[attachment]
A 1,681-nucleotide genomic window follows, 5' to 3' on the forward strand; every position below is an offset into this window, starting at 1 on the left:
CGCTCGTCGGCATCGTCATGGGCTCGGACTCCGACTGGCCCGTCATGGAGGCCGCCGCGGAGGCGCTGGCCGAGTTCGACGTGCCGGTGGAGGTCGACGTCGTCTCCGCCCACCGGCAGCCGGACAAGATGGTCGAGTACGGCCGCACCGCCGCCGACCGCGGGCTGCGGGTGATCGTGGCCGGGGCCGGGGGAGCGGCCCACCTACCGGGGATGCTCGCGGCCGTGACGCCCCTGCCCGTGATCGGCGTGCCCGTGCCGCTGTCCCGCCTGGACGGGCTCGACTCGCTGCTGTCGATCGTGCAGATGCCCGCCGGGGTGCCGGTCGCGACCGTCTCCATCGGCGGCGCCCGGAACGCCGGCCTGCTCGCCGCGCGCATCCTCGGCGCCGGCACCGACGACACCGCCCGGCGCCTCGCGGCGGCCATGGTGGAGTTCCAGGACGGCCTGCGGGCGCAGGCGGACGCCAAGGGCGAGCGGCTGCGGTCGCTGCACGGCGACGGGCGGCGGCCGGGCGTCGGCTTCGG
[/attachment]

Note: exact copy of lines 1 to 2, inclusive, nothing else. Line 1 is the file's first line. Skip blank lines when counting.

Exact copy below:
A 1,681-nucleotide genomic window follows, 5' to 3' on the forward strand; every position below is an offset into this window, starting at 1 on the left:
CGCTCGTCGGCATCGTCATGGGCTCGGACTCCGACTGGCCCGTCATGGAGGCCGCCGCGGAGGCGCTGGCCGAGTTCGACGTGCCGGTGGAGGTCGACGTCGTCTCCGCCCACCGGCAGCCGGACAAGATGGTCGAGTACGGCCGCACCGCCGCCGACCGCGGGCTGCGGGTGATCGTGGCCGGGGCCGGGGGAGCGGCCCACCTACCGGGGATGCTCGCGGCCGTGACGCCCCTGCCCGTGATCGGCGTGCCCGTGCCGCTGTCCCGCCTGGACGGGCTCGACTCGCTGCTGTCGATCGTGCAGATGCCCGCCGGGGTGCCGGTCGCGACCGTCTCCATCGGCGGCGCCCGGAACGCCGGCCTGCTCGCCGCGCGCATCCTCGGCGCCGGCACCGACGACACCGCCCGGCGCCTCGCGGCGGCCATGGTGGAGTTCCAGGACGGCCTGCGGGCGCAGGCGGACGCCAAGGGCGAGCGGCTGCGGTCGCTGCACGGCGACGGGCGGCGGCCGGGCGTCGGCTTCGG